USA Roe v. Wade ruled behind Kelowna abortion rights protest – Okanagan |

Stuart Park in downtown Kelowna was filled with more than 100 protesters Monday morning in the wake of a controversial ruling on abortion rights in the United States.

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“We are not going to ignore the situation simply because we are in another country,” said protester Alea Panis.

“Just because we’re in Canada doesn’t mean it won’t happen to us.”

Protests like the one in Kelowna have been taking place across Canada since the US Supreme Court overturned the landmark Roe v. Wade last month.

“I don’t know if there should be laws on anyone’s bodies, as it’s not really the position of the government to be able to say anything about someone else’s body,” said protester Brett Hammerschmidt.

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The repeal of the 1973 ruling paves the way for US states to ban abortions.

“I think it’s terrible. I think it’s horrible. I think we’ve gone back 50 years and that scares me,” said Sophie Harms, a co-organizer of the protest. “And so I think instead of just being scared, we can do something about it.”

Click to Play Video: 'A Deeper Look at Both Sides of Abortion and the Impact of Roe V. Wade on Canada'

A deeper look at both sides of abortion and the impact of Roe V. Wade on Canada

A deeper look at both sides of abortion and the impact of Roe V. Wade on Canada

The rally was organized by Harms and Nyah Meller, two recent Okanagan College graduates who are passionate about the subject.

“I am passionate because so many of my family members have been sexually assaulted, sadly, and we were considered the lucky victims. We were not pregnant by our abuser, fortunately. But that is not the case for all women,” Meller told Global News.

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In addition to bodily rights, organizers said the protest was intended to highlight another key issue, accessibility to abortion.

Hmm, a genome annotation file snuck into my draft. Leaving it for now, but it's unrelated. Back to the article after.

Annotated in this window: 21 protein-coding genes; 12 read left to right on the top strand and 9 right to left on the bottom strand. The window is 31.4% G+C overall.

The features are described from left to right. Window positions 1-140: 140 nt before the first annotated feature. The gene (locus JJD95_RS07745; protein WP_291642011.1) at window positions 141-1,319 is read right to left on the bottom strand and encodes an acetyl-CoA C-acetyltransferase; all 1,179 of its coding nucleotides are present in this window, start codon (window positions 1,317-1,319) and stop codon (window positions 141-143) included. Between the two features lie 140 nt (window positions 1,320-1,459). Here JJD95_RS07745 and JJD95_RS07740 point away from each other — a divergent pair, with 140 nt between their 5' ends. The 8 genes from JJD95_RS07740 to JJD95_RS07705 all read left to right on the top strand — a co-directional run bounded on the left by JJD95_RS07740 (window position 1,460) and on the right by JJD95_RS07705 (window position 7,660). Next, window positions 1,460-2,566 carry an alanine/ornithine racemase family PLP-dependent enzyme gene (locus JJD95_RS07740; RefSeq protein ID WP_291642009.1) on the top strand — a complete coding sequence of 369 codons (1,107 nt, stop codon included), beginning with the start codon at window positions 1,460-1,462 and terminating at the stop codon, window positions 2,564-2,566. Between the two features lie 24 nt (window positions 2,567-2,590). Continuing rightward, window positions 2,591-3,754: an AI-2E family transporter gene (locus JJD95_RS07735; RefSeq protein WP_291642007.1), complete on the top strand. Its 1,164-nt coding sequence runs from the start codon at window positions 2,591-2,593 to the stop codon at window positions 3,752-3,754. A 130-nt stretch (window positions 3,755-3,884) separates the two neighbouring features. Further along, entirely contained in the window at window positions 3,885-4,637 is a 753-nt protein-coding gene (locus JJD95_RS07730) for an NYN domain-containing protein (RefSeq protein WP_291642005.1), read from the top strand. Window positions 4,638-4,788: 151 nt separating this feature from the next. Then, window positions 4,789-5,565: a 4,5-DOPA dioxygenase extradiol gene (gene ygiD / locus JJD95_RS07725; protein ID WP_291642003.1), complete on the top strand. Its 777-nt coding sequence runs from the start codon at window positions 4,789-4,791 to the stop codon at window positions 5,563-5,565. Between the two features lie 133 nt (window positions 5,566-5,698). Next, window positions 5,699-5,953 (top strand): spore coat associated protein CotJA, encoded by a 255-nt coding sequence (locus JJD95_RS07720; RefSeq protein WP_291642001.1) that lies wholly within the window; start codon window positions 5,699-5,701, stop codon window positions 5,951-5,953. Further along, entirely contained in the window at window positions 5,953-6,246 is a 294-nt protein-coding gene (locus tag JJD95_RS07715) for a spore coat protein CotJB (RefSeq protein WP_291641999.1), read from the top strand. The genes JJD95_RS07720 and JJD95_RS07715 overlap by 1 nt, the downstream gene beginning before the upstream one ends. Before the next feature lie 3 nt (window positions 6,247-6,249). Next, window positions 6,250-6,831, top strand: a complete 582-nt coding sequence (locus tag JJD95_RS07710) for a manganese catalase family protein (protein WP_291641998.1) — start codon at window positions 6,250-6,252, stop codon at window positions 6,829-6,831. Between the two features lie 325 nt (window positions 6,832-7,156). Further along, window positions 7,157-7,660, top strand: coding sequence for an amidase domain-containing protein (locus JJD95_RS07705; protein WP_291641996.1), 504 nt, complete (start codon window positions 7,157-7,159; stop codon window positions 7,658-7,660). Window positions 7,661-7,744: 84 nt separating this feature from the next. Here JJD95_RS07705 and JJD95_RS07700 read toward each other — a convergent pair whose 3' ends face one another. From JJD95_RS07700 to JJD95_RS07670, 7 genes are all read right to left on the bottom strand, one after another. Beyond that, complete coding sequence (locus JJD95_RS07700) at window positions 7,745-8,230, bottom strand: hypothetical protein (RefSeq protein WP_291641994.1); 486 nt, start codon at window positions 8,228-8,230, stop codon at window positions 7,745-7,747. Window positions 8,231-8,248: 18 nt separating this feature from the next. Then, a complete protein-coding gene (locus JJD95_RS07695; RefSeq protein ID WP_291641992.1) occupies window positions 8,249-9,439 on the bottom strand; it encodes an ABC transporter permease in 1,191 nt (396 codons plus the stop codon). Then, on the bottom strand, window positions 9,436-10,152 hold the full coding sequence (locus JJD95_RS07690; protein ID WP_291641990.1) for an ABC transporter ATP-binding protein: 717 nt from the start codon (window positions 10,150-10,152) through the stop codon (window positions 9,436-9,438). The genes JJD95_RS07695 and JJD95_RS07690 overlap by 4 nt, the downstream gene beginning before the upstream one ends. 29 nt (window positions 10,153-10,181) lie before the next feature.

“For the Okanagan, there is only one publicly traded abortion clinic here for the entire valley,” Harms told the crowd.

Meller said access can not only be limited, but for some people it’s also expensive.

“In New Brunswick, actually, the provincial government won’t provide access, won’t cover the cost of abortion if it’s outside the hospital,” Meller said.

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“And since there is such a high demand, many people cannot go to the hospital to have an abortion, so they have to go to the 554 Clinic and they have to pay $700, up to $850 for an abortion, which is not possible for everyone when you have a low income or you are from a different community.”

Monday’s protest also drew a handful of anti-abortion protesters who normally demonstrate outside Kelowna General Hospital.

“I was made aware of the fact that there were people who are pro-choice and against the Roe versus Wade trade,” said anti-abortion protester Kathy Hein. “And we just wanted to make sure that the whole community doesn’t think this is what everyone feels is the right thing to do. There is also the other side.”

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The pro-life advocate said there are many supports for pregnant women and there needs to be better awareness of all available resources rather than abortion options.

“I know that many have very difficult circumstances. I’m not saying it’s not a difficult thing, but I think we’re creating a very harsh society, when to get away with it I’m willing to destroy a human life, a defenseless human life,” Hein told Global News. . “I think it’s just not a good way to have a functioning society.”

When asked about unwanted pregnancies due to sexual assault, Hein said it’s still about what she called a ‘helpless’ child.

“In sexual assault, there is still a defenseless child involved who had absolutely nothing to do with the assault,” Hein said. “He is a person. I mean, I can’t be responsible for what my father would do. He might be the most evil person on the planet… don’t I have the right to life because I’m a separate individual?”

Click to play video: 'Roe v.  Wade overturned: Pro-abortion protesters march in Toronto in solidarity with women in the US'

Roe v. Wade overturned: Pro-abortion protesters march in Toronto in solidarity with women in the US

Roe v. Wade overturned: Pro-abortion protesters march in Toronto in solidarity with women in the US

Pro-abortion protesters don’t see it that way, arguing that everyone should have bodily autonomy.

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“I will fight this until it is okay in every country,” Meller said.

“Each person should have the option of their body and to abort if they need it without being slighted by the people of the church, of the state, of anything. It is our body and it is our choices.”

© 2022 Global News, a division of Corus Entertainment Inc.

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